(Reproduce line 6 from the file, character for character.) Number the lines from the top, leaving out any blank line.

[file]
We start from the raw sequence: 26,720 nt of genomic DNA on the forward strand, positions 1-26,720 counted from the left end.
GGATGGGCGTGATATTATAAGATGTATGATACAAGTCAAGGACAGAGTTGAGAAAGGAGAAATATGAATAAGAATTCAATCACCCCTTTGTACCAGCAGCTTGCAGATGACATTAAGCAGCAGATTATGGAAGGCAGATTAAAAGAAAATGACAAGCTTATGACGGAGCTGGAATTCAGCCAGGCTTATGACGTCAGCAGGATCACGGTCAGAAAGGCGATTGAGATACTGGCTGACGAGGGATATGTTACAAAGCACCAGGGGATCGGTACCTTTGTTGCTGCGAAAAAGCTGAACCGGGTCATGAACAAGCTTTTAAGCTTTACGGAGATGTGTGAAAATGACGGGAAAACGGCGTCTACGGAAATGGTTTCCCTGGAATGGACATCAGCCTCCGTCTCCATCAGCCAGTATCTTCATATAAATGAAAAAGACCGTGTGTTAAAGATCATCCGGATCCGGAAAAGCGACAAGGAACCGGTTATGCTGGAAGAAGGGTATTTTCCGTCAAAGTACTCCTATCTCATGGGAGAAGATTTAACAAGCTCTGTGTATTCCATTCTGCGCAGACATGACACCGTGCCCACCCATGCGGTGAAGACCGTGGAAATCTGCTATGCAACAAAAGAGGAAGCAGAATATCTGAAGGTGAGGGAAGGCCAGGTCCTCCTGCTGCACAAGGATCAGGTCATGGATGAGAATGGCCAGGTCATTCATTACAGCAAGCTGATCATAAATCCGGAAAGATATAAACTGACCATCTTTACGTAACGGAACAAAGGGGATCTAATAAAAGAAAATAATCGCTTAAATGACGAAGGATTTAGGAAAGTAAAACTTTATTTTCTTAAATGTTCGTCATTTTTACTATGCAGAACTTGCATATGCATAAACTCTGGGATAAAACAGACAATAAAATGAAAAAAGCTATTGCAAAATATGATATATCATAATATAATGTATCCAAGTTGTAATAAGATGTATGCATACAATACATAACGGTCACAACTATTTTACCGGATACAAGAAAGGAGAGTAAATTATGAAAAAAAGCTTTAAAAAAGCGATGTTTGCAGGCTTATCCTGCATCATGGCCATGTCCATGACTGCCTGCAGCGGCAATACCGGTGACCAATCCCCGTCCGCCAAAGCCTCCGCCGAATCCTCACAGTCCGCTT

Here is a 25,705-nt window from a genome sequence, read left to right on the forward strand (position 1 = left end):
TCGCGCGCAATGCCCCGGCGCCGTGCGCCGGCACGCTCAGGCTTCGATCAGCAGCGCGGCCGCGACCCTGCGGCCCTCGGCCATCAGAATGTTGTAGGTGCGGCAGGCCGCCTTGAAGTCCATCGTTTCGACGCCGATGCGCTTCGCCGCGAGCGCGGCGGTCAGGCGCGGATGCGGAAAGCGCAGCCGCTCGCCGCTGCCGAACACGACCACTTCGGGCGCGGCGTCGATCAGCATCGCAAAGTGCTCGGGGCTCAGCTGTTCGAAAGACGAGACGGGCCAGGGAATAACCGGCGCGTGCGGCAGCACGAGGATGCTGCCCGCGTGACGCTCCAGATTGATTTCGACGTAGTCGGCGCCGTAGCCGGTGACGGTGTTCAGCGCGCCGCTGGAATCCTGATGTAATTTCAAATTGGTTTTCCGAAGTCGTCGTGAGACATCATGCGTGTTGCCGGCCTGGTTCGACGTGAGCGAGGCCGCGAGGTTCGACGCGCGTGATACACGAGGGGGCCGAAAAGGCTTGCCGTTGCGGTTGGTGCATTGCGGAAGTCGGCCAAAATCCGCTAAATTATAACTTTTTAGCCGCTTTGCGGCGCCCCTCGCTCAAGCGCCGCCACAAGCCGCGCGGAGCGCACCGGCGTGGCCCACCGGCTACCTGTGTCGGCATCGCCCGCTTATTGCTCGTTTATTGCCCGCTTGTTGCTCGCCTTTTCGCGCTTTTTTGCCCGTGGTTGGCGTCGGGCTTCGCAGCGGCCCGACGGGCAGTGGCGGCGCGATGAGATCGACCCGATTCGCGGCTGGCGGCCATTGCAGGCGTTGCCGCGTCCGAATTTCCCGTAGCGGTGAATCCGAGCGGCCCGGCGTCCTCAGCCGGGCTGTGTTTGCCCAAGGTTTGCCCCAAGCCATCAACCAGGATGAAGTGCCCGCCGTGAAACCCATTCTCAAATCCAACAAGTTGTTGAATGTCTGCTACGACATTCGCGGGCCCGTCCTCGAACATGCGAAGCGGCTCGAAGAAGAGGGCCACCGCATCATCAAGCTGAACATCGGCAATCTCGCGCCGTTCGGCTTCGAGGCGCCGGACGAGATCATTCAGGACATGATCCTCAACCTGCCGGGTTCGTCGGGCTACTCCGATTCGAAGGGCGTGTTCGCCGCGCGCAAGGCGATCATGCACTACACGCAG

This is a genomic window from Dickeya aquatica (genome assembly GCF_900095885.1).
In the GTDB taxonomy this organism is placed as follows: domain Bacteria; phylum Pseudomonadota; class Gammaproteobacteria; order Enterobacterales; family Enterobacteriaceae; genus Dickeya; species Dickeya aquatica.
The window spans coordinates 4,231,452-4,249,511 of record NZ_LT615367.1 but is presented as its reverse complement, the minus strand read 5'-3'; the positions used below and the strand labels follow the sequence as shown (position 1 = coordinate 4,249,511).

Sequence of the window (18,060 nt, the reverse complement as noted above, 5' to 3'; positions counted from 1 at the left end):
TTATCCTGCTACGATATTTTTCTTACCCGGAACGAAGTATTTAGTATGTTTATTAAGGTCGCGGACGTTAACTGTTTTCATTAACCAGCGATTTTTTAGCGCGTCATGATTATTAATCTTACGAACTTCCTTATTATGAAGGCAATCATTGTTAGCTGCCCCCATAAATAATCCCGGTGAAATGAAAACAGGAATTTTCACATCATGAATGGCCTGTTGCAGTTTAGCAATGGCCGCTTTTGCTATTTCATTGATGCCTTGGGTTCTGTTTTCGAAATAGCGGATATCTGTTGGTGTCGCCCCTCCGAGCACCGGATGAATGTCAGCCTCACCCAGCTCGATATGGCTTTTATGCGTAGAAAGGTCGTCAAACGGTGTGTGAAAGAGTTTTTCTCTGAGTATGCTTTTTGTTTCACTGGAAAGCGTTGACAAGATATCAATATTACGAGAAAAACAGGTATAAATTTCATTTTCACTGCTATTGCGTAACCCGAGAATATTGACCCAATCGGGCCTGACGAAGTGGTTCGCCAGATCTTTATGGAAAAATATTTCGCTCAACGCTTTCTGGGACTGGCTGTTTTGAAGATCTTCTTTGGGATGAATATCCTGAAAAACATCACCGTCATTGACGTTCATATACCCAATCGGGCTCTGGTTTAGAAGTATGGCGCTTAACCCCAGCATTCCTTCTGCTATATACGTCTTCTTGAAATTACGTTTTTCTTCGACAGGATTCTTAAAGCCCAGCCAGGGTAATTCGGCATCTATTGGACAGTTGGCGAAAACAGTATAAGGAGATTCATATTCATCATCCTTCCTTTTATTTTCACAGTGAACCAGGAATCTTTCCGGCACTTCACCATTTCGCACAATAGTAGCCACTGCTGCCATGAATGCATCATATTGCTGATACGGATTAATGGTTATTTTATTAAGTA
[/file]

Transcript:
In the GTDB taxonomy this organism is placed as follows: domain Bacteria; phylum Pseudomonadota; class Gammaproteobacteria; order Enterobacterales; family Enterobacteriaceae; genus Dickeya; species Dickeya aquatica.